5 oz. scoured fleece from Romney Ewe #1 -- (Lydia's flock in Newbury, MA). I had pulled it into locks at this point. Dey so fluffy... (sqwunch, sqwunch)
The locks, now dyed. (This was as "Periwinkle" as I could get as a beginning dyer - the tips didn't strike that well, but that may just be the nature of raw lock tips. They lightened the intensity of the yarn a tad, but not that much.)
Locks separated and organized by length, all ready for combing
About a comb load's worth. Though Lydia bred out a great fleece flock, her pasture was very muddy with lots of twigs and other matter, but all that falls out in the combing. Sure makes for a dirty floor though ;-) After combing waste, I'm averaging about a 6-gram sliver...
Poof! This stage always amazes me. How those scoured, dyed and otherwise "handled" locks can open up this nicely. I could just bury myself in fresh-combed poofy fleece!
A fully combed load (4 passes) being dizzed off into a fat, airy sliver. (It's way fatter than it looks, I'm guessing most are between 4-5 inches in diameter.)
That sliver now being wrapped into a bird's nest. (This nest I wrapped pretty airy, sometimes I pull them taut as I go. Either is perfect for spinning from though.)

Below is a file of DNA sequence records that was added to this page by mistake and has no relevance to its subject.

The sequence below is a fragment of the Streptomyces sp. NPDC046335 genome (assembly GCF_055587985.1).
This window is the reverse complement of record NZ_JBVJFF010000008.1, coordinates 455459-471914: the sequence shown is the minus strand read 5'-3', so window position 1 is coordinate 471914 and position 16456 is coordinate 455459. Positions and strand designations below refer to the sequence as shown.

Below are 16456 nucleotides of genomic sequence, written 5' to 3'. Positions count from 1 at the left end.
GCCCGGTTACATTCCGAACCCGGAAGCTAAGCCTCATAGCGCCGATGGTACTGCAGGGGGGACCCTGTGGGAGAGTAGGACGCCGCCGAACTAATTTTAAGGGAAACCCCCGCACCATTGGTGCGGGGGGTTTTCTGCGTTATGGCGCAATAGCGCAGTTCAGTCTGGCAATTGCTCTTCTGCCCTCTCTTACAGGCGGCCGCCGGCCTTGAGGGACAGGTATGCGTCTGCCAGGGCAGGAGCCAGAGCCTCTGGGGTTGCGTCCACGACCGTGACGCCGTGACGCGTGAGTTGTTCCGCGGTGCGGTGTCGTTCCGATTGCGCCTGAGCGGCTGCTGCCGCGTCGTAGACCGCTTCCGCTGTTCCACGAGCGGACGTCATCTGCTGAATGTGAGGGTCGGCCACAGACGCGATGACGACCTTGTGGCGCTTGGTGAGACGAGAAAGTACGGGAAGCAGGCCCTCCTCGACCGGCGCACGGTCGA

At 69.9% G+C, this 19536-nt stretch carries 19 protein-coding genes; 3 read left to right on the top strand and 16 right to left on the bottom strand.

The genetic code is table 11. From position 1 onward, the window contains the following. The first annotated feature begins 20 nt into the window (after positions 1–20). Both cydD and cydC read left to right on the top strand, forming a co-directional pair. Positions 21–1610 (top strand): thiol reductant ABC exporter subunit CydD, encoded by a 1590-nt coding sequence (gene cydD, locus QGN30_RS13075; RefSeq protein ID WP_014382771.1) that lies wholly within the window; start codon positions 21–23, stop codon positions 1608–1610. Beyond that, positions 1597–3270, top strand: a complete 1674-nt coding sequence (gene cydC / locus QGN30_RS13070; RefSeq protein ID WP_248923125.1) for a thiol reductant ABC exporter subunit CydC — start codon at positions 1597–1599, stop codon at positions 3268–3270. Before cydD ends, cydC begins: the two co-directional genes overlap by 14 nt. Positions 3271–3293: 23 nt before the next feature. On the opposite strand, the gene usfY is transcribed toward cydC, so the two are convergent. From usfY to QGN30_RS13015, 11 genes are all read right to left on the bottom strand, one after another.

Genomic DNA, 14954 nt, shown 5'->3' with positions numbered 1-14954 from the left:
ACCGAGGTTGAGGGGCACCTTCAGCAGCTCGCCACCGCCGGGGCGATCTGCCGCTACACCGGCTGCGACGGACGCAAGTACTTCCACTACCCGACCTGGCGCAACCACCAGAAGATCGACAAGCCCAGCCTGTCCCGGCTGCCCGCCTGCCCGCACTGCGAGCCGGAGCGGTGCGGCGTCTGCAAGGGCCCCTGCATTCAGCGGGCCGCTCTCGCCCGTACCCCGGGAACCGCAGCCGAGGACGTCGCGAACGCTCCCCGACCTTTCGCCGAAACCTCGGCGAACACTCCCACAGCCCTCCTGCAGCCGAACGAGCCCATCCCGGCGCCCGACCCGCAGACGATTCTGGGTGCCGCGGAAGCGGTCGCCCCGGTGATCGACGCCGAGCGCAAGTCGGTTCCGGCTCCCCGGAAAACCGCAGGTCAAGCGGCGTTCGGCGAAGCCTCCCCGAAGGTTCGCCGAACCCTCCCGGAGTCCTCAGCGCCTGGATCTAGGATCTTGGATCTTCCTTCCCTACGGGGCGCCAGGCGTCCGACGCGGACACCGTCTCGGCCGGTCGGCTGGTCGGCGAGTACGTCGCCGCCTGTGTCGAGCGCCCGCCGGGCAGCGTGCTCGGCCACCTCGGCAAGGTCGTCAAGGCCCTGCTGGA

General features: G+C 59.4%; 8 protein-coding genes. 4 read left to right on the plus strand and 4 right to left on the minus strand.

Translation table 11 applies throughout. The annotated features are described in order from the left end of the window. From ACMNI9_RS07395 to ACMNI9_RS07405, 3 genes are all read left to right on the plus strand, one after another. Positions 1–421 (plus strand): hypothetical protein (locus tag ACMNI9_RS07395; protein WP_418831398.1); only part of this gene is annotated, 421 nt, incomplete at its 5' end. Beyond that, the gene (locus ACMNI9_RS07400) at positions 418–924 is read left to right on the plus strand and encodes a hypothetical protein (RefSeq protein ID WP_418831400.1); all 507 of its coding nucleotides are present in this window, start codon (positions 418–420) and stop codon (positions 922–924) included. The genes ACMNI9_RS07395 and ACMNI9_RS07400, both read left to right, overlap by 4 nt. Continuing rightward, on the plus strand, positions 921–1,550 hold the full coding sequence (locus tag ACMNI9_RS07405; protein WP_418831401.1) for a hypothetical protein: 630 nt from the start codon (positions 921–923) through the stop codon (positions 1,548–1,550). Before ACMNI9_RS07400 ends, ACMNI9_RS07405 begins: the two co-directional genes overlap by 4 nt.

I didn't take photos of the spinning, but you know what a bobbin of spun single looks like. The one thing that I originally had trouble with was plying on my wheel. I was doing that step on my plying spindle but then discovered a somewhat unorthodox way of doing it, and hey, it comes out evenly so I ain't gonna fix it! So here's the freshly plyed yarn, skeined, soaked to set the spin and then a good whirrr in the salad spinner. It's now drying outside (yeah, right in the sun, I'm impatient.)
These next photos represent the color I was after but the actual yarn is not as lavendar-tinted. Quite more subtle, actually.
On its way to becoming a "Finished Object." I LOVE that center-pull ball winder! I've been winding by hand, and this is just soooo much nicer to pull from.
I left this post at that point up to now on blog, since this was to be a present for my sistah. I've already gifted it to her though, so here's her finished mitts after a final post-knit bath. This was a "heavy-worsted weight" grist spin, knit on size US 7 needles so they took a couple days to dry because they're thick enough to be nice and toasteee. Sistah said she WUVES em! Awwwwww. On my monitor, this looks more intense or deeper than the actual DOS (depth of shade) but the color tone is reasonably accurate. I'd say it came out reasonably periwinkle, eh?